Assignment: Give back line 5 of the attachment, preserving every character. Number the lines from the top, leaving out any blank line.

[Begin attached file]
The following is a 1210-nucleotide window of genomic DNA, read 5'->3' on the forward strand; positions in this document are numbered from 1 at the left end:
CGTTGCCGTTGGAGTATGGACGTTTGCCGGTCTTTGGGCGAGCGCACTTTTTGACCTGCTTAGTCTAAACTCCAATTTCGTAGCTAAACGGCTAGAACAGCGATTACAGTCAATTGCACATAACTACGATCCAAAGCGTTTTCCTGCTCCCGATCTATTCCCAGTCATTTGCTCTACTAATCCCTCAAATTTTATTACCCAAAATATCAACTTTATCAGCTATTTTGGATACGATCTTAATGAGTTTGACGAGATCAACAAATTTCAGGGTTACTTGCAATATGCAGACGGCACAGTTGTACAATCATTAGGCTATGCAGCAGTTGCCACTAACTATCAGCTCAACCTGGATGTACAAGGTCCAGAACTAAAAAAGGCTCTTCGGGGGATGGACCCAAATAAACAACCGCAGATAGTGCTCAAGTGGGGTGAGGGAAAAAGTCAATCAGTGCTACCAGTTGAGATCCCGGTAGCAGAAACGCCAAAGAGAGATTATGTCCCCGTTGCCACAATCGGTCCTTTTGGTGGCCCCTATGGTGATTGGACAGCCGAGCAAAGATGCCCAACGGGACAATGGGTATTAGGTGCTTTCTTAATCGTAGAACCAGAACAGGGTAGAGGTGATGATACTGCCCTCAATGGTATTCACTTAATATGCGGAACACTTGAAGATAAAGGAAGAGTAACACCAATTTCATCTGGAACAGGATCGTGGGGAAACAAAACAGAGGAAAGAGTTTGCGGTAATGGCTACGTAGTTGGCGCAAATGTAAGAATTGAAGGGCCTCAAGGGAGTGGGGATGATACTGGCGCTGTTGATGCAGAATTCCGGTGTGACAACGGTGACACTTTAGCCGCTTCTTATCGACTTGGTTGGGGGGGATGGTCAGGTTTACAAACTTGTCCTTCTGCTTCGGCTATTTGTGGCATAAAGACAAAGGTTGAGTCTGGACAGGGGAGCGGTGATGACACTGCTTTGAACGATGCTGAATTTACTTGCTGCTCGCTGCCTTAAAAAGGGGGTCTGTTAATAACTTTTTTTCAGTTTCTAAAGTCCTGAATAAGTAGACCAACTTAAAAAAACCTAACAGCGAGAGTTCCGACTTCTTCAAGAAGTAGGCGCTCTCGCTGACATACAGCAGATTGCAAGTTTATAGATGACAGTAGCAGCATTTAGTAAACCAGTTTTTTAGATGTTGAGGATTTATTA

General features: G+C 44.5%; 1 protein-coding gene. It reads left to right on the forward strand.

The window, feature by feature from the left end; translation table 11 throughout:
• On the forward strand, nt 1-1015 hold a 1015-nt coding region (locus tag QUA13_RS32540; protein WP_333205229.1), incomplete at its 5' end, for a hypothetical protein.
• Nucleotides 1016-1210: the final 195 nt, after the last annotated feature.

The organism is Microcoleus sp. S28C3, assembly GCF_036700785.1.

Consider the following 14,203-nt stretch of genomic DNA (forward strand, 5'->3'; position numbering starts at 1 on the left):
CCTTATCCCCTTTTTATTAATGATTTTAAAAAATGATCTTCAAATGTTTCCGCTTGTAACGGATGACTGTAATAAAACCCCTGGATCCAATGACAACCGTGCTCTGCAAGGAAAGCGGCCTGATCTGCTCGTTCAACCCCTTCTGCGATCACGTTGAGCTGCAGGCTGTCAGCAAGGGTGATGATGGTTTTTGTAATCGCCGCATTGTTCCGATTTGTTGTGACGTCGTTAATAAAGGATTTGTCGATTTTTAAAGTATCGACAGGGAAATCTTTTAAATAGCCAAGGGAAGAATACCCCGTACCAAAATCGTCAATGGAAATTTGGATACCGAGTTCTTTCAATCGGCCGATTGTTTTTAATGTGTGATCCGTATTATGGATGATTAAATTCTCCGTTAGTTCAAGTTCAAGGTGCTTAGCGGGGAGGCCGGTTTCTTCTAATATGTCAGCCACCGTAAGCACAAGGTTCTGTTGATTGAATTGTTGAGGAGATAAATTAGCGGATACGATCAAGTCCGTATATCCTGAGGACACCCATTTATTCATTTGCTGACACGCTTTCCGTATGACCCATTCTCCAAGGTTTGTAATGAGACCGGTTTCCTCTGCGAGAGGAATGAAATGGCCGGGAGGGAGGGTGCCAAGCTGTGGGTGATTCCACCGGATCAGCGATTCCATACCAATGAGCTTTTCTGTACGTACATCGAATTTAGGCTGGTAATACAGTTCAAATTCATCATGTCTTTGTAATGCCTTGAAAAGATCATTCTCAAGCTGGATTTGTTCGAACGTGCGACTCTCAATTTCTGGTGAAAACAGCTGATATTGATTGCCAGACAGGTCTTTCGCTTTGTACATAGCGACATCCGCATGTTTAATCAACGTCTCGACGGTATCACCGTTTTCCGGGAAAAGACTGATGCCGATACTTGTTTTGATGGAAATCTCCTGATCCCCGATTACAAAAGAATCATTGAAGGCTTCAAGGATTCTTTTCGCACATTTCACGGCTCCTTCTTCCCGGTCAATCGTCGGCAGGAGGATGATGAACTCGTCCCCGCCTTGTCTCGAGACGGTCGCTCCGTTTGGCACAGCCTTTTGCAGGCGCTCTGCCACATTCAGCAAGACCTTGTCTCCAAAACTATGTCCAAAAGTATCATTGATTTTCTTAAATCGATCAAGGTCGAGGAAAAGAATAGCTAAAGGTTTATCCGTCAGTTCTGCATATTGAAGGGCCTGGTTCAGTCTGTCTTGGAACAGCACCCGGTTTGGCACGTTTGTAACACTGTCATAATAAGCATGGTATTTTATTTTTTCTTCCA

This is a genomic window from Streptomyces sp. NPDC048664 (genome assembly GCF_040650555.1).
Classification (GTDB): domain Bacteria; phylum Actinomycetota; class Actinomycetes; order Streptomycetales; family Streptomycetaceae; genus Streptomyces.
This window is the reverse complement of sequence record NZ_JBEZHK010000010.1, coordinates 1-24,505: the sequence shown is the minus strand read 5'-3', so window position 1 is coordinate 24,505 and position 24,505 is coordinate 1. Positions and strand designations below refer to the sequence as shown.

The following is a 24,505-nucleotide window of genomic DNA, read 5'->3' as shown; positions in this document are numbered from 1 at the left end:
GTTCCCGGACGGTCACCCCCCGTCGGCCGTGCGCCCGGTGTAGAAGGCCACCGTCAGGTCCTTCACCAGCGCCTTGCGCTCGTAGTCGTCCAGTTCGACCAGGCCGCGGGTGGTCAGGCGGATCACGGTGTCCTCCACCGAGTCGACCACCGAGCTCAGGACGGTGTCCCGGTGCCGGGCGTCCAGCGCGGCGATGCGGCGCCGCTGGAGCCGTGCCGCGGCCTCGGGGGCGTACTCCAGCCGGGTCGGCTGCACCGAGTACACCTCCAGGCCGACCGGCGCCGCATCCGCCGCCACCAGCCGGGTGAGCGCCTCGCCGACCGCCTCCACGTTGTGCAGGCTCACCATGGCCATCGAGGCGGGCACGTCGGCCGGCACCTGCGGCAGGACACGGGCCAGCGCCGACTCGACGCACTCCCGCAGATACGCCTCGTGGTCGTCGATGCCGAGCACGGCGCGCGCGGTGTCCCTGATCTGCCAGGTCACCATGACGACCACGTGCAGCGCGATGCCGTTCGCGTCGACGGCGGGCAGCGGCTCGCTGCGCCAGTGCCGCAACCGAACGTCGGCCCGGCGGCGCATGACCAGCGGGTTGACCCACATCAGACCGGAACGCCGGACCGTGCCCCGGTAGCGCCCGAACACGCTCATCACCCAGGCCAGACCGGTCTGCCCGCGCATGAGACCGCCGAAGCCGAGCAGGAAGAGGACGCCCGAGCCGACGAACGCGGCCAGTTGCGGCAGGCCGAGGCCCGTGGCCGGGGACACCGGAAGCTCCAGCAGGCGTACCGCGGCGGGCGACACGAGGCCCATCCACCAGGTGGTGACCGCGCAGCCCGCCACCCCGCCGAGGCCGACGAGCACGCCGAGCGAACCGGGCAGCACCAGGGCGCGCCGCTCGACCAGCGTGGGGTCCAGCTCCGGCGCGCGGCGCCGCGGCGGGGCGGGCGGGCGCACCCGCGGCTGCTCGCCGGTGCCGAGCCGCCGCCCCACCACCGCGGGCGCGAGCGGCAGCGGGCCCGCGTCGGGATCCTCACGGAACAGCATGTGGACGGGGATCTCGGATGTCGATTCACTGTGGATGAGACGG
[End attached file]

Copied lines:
• On the forward strand, nt 1-1015 hold a 1015-nt coding region (locus tag QUA13_RS32540; protein WP_333205229.1), incomplete at its 5' end, for a hypothetical protein.